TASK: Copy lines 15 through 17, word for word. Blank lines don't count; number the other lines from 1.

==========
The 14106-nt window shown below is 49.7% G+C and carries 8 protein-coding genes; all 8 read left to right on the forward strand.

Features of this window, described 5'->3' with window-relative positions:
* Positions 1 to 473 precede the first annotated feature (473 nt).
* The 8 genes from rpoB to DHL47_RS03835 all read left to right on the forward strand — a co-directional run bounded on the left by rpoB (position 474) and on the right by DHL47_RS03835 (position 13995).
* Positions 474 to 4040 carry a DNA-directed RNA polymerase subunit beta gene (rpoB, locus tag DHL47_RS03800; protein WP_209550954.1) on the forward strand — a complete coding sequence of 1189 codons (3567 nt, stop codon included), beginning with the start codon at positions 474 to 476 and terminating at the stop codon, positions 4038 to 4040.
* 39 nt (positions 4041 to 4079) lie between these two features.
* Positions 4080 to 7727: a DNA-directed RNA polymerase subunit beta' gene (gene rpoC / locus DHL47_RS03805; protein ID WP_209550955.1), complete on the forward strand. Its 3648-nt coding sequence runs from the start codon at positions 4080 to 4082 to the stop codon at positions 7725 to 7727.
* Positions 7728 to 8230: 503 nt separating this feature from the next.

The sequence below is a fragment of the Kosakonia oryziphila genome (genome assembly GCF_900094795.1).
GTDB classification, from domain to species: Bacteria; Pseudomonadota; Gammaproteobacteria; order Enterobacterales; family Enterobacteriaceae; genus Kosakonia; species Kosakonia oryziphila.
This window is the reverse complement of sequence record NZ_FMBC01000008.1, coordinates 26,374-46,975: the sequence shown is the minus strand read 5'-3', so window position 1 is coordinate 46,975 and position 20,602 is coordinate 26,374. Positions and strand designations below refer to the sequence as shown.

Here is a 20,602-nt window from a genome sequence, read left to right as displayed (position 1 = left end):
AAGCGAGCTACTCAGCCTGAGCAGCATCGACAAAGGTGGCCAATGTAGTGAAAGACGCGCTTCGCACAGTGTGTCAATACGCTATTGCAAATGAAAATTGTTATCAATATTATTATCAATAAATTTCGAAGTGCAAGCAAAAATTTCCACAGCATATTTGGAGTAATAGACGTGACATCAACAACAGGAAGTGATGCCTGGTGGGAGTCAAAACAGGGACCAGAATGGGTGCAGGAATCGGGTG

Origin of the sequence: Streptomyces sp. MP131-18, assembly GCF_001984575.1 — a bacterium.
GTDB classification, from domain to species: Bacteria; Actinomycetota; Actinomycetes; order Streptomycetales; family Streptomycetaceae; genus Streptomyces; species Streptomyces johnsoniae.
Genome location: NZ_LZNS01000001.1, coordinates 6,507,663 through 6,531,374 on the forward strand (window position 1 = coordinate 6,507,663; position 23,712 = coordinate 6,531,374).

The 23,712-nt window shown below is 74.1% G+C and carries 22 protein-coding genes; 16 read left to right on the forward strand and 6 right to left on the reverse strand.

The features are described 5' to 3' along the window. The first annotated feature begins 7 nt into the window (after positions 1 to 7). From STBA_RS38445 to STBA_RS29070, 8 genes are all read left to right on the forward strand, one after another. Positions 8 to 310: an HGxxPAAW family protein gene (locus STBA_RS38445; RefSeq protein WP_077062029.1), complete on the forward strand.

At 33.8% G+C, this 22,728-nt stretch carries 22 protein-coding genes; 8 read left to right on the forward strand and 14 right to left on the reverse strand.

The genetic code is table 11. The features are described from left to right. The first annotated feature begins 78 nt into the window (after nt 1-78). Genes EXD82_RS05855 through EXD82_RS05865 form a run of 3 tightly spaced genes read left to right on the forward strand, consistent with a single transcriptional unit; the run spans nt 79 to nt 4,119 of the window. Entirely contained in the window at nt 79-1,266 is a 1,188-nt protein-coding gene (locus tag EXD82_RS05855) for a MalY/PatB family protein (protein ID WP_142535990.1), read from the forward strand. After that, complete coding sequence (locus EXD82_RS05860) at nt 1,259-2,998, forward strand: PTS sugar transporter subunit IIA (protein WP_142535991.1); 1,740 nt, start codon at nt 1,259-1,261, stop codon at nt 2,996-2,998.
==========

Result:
GTDB classification, from domain to species: Bacteria; Actinomycetota; Actinomycetes; order Streptomycetales; family Streptomycetaceae; genus Streptomyces; species Streptomyces johnsoniae.
Genome location: NZ_LZNS01000001.1, coordinates 6,507,663 through 6,531,374 on the forward strand (window position 1 = coordinate 6,507,663; position 23,712 = coordinate 6,531,374).

The 23,712-nt window shown below is 74.1% G+C and carries 22 protein-coding genes; 16 read left to right on the forward strand and 6 right to left on the reverse strand.